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Mar 17, 2016

Power Up! with Homework Club

Lauren's Learning Ways
Lauren's Learning Ways

“Joie de vivre. That is Lauren in a nutshell.” Amanda Audette, Program Manager at Boys and Girls Club of Fredericton shares. She is very proud of this cheerful 8-year-old. “I’m in French immersion!” Lauren says with enthusiasm, “I’m going to go to Paris someday.”

Lauren’s parents were initially hesitant about enrolling their daughter in French immersion and were concerned that switching her from the regular curriculum would be too much of a challenge. “Lauren convinced them to give her the opportunity and they finally agreed because of the academic support she gets with us after school, five days a week.”

Created by Boys and Girls Clubs of Canada and funded by Fidelity Investments for over a decade, Power Up! is an academic enhancement program for children between 6 and 12. In the program, kids get to try new things and develop life and learning skills but, most importantly, they have fun—an important factor for kids like Lauren, who declares recess as her favourite “subject” at school. “I really like the Power Up! Homework Club because I get all my work done here before I go home,” Lauren says. “Lauren’s mom really likes it too,” Amanda says with a smile. “It makes things so much easier for her, knowing Lauren’s getting help with her French vocabulary and reading. And with the homework out of the way, the whole family can relax and enjoy their evening.”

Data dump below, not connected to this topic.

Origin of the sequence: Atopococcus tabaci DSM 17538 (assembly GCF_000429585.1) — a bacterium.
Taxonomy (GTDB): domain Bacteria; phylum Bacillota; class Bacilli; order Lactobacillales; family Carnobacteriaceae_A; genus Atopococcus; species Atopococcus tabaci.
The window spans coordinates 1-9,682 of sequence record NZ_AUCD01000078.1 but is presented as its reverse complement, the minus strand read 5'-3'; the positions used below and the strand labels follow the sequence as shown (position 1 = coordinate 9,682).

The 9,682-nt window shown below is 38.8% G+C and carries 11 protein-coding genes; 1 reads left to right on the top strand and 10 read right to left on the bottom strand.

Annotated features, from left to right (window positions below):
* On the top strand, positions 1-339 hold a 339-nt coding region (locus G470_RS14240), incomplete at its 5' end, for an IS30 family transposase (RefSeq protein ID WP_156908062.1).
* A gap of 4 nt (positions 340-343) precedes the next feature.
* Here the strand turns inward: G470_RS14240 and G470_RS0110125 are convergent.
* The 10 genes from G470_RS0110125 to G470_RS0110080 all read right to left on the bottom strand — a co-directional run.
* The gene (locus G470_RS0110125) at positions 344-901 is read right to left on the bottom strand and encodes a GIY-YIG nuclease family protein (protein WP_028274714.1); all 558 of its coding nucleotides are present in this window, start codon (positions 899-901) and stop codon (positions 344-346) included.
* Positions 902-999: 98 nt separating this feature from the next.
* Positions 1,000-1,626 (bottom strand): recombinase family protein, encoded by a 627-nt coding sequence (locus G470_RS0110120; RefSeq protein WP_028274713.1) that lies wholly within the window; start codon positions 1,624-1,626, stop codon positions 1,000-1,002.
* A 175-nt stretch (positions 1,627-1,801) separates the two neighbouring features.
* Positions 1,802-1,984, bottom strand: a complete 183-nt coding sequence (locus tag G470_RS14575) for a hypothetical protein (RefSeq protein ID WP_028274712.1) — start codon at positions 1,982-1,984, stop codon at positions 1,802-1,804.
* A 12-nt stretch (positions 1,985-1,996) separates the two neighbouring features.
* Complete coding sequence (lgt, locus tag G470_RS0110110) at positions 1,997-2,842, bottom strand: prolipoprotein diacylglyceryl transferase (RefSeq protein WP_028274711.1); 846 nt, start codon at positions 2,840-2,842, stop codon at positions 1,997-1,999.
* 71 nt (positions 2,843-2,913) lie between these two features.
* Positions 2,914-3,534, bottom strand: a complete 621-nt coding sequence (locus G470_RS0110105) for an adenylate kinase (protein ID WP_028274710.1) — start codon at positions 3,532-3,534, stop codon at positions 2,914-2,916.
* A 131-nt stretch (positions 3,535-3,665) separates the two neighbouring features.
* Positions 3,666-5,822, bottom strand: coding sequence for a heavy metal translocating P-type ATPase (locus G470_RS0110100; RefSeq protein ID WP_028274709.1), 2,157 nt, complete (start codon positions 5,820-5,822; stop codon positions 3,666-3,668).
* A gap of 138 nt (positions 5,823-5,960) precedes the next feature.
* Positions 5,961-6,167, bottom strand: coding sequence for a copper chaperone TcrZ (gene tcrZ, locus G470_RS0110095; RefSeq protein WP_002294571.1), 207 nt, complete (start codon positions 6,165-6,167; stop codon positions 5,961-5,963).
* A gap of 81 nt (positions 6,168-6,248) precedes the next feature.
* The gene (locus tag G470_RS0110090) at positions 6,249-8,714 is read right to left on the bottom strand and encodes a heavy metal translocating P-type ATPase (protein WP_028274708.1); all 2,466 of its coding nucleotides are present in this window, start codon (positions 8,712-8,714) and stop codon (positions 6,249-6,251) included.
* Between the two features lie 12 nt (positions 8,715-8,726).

Most of our parents tell us how much they value the academic support provided by Power Up! and the fact that volunteers, tutors and mentors are provided at no extra cost.” Power Up! promotes learning, both in and out of the classroom and Boys and Girls Clubs are happy to support children’s development while aiding parents and families with the provision of this program. <all the Fidelity detail sounds like we’re overrun with support, i.e. as if funds aren’t still needed.

Mar 14, 2016

Flex Your Head, Promoting Youth Mental Health

BGC of Bonnyville staff are breaking down stigmas
BGC of Bonnyville staff are breaking down stigmas

Across Canada, Boys and Girls Club staff members are ready to flex!